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Rephrasing my question as requested:

I've managed to blow up 3 or 4 RPis, models ranging from the B (just 2 USB ports) to the B+ to the quad core. It always seems to happen when I plug or unplug the HDMI without removing the Pi 5v power first. The symptoms are always the same, increased current consumption, hotter main processor, no more HMDI output. I can still SSH in but they're running very hot - something is definitely wrong with them.

Has anybody seen any similar behavior, or do you know why this might be happening? Is there anything I can do to further diagnose what's happened to these units?

  • What exactly is your question. This reads like a retrospective rather than a question. I am going to put this on hold until you clarify your question. – Steve Robillard Jul 13 '15 at 2:31
  • Plugging in / out HDMI while it's connected to 5v couldn't be the reason for blowing up Rpi. I do it all the time. – dhruvvyas90 Jul 13 '15 at 3:43
  • I found this strange. It is a sensitive device power wise; very often people come here with odd problems that get solved by swapping the power supply. You should try and isolate what physical components these events have in common -- is it always the same power supply, the same cables, and the same display? If you've done this over and over, there must be some peculiar element involved beyond just hotplugging the HDMI, because I am sure that is a pretty common activity. – goldilocks Jul 13 '15 at 12:06
  • E.g. Notice in the comments on that "odd behaviour" question that it didn't happen with the display on the same powerbar, only when it was on a separate one (but also note both bars were on the same circuit, and in fact led back to the same outlet). I think the pi may be a sort of canary in a coal mine there. – goldilocks Jul 13 '15 at 12:10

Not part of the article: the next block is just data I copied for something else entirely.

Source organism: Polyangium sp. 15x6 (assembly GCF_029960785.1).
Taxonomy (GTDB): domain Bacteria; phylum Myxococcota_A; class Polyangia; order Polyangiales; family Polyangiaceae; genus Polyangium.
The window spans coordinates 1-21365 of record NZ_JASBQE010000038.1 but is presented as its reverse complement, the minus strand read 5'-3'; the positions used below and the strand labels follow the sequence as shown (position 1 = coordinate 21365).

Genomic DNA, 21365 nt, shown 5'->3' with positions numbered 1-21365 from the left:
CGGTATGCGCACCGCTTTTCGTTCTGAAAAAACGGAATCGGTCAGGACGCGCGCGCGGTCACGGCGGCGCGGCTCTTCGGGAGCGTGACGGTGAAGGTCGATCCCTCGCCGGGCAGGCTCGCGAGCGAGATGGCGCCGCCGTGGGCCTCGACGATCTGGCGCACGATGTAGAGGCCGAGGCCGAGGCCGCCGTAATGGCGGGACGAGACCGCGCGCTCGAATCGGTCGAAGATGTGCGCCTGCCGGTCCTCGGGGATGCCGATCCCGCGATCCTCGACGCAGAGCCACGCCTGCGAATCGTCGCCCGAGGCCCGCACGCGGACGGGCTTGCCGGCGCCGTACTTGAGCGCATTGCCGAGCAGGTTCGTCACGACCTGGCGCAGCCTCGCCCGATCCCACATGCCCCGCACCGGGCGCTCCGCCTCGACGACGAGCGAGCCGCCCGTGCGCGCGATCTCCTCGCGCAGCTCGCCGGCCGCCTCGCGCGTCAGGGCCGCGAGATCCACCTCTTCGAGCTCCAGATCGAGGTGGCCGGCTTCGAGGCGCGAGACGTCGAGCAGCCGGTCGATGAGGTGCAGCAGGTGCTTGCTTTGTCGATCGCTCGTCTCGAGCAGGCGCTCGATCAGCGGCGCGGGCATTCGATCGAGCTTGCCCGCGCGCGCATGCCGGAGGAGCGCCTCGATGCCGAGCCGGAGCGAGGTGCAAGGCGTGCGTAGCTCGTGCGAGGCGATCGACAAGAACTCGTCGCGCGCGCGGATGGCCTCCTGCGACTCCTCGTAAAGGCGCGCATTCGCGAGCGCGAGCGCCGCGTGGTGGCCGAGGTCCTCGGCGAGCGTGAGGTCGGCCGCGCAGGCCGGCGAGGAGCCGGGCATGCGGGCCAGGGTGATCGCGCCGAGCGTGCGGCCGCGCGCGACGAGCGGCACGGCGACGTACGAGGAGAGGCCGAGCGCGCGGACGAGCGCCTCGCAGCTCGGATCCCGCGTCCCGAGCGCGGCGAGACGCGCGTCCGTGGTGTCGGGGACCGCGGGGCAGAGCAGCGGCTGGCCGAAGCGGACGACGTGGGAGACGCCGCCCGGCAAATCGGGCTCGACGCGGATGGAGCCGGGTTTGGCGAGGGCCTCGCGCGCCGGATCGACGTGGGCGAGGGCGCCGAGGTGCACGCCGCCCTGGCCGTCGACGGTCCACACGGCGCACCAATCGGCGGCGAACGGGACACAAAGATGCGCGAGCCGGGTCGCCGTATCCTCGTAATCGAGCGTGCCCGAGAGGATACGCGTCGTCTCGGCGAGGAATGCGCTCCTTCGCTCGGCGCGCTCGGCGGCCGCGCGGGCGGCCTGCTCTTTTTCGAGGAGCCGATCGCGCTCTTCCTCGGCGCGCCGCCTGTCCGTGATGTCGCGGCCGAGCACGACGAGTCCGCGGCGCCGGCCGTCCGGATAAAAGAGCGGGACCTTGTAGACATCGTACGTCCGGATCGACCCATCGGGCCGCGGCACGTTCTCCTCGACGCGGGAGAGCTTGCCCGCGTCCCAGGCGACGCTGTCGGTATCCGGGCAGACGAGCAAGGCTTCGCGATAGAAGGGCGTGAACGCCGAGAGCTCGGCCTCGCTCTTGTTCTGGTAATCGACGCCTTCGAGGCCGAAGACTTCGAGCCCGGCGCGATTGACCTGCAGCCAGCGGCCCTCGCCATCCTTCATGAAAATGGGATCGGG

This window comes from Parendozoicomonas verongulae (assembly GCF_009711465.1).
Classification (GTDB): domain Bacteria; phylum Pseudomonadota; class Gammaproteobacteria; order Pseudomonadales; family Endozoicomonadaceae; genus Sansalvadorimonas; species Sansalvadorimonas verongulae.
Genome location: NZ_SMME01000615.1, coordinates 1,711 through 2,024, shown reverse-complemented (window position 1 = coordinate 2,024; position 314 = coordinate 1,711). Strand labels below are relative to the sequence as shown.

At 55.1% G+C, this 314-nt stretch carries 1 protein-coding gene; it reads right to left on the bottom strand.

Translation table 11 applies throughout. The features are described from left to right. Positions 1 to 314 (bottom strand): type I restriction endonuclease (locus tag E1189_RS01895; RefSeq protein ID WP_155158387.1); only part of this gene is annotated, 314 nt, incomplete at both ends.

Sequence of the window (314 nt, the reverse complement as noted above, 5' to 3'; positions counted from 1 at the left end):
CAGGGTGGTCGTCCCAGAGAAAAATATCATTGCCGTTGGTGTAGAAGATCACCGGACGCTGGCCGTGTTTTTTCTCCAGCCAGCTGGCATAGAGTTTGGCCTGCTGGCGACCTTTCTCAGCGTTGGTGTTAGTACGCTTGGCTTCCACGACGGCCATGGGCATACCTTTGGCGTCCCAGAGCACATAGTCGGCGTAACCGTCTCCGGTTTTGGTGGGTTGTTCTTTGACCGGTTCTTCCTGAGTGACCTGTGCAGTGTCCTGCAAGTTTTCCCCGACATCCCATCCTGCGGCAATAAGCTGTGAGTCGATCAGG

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It's difficult to tell for sure but I would suspect some kind of current surge on connection, likely related to one or more faults in power supplies and/or mains wiring.

First off the mains wiring, for your own safety and the safety of your devices you should make sure that the earth (ground for americans) pins in all sockets feeding earthed devices in your setup are actually solidly connected to the buildings earthing system. If it is really impossible to make sure that the earth connections are solidly connected to the buildings earth you should at least make sure the earth connections of all devices in your setup are solidly connected to each other.

Secondly power supplies (whether seperate or built into equipment). You need to connect an AC current meter capable of measuring very small currents between the signal ground on the output of each power supply (or for built in power supplies) and mains earth. I'm not exactly sure what the limits are for commercial devices but on any power supply of reasonable quality the measured current should be well under a milliamp.

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